Europe's interest in electric cars is slowly growing, with registrations of electric and hybrid vehicles up 36.6 percent last year. Of the major EU markets, the UK saw the biggest growth, with registrations up a massive 300 percent. The UKwas followed by Germany (up 70 percent) and France (up 30 percent). Interest across the continent was split fairly evenly between hybrid vehicles (36,836) and all-electric cars (38,495), with the total number of registrations representing just 0.6 percent of the overall market. This is proportionally similar to the US, where concrete data isn't available but estimates put electric car sales at around 119,710 in 2014 — just over 0.7 percent of the market.
Tax incentives for electric cars are having mixed results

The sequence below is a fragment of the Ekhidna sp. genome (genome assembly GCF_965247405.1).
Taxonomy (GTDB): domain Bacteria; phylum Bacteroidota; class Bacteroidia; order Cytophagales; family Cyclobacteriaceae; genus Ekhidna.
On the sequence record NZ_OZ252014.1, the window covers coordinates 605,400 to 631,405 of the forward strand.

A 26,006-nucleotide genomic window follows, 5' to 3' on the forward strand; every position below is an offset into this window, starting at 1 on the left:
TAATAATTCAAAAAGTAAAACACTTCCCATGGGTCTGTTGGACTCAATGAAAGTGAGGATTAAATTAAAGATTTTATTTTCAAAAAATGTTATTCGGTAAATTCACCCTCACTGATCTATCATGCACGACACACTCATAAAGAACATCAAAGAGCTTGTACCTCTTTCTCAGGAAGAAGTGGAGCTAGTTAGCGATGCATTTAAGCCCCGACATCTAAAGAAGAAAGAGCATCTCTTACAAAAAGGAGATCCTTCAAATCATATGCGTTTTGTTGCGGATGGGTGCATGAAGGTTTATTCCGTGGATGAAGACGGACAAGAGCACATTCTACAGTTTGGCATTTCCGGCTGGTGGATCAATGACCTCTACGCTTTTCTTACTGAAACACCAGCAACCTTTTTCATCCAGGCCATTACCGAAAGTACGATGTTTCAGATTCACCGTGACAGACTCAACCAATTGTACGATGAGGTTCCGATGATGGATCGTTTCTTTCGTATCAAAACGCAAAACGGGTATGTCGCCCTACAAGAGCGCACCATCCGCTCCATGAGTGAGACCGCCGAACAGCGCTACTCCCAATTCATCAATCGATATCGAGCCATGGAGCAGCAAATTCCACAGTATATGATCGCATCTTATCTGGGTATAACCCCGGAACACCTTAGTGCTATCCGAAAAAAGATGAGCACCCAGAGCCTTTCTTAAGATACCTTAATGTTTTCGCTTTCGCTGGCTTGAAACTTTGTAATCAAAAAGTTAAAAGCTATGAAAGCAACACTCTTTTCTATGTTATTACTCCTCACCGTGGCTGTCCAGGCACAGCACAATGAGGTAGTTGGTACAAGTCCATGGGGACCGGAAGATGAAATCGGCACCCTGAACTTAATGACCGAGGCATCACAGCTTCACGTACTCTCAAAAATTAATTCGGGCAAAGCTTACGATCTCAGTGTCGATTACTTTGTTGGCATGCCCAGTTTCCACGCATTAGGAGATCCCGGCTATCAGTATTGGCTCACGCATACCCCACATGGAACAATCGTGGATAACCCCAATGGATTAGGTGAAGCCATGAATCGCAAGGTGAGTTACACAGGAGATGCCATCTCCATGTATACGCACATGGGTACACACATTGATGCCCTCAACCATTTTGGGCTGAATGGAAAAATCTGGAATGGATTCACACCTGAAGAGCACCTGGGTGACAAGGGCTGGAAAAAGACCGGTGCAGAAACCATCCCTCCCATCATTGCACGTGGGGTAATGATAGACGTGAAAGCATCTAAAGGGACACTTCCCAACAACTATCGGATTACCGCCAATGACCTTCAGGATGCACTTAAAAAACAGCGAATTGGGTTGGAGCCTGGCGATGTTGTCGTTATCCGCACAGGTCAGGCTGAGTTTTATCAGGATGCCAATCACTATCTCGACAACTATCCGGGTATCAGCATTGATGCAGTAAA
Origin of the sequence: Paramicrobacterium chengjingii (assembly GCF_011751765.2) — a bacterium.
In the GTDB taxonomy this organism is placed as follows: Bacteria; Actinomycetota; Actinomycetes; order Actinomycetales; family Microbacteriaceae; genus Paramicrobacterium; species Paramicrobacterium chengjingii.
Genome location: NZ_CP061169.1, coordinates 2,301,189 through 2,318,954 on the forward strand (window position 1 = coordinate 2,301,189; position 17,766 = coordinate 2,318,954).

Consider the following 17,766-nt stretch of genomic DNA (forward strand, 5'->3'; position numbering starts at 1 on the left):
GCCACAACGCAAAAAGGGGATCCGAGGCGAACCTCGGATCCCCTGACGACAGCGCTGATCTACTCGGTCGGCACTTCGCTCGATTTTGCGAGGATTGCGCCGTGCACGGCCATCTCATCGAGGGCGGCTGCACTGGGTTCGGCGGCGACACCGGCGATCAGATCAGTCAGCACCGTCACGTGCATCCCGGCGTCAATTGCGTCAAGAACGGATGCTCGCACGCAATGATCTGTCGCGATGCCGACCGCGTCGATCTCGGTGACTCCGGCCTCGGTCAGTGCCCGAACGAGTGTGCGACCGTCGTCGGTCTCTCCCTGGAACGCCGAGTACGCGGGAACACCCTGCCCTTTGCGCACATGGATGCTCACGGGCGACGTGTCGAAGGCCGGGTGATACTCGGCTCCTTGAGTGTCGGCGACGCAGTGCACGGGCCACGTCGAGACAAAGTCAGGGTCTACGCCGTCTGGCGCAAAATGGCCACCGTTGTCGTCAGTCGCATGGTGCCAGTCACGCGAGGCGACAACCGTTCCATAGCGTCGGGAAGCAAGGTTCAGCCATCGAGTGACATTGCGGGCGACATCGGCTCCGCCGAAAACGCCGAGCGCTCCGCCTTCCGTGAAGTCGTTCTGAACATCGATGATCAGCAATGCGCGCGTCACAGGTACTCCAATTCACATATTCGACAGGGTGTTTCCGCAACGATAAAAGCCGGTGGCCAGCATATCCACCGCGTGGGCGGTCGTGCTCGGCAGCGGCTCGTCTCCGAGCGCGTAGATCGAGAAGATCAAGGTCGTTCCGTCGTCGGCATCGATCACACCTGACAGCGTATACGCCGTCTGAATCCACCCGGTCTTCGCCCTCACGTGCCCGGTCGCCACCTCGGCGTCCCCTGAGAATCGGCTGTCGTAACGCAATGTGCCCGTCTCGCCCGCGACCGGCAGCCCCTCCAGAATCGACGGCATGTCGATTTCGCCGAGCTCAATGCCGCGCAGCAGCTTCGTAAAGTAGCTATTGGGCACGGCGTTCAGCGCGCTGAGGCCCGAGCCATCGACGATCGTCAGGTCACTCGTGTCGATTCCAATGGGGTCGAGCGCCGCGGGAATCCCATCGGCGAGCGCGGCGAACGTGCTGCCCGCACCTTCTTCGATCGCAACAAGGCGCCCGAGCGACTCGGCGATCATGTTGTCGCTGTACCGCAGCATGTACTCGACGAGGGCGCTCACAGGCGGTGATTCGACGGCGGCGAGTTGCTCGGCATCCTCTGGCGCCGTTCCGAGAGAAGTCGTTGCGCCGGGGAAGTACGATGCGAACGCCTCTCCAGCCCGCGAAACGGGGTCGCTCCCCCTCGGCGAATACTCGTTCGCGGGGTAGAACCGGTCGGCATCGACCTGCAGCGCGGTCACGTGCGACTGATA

However, the new figures also suggest that government incentives for buying electric cars could be having mixed results. The Guardian points out that the UK's growing interest might be driven by tax exemptions and premiums of £5,000 ($7,600) for electric and plug-in vehicles, while in the Netherlands — where similar tax exemptions are available — registrations of electric vehicles fell by 42 percent between 2013 and 2014.
It's also possible, however, that this variation might be caused by the maturity of different markets, with tax breaks only helping persuade individuals already tempted by electric cars. Other potential customers might need to see features like greater driving range and more charging stations before they're tempted to switch. The European Automobile Manufacturers’ Association (the body that compiled these figures) certainly seems to believe this is the case and is pushing for more subsidies and incentives in the EU over the coming years to sustain the market.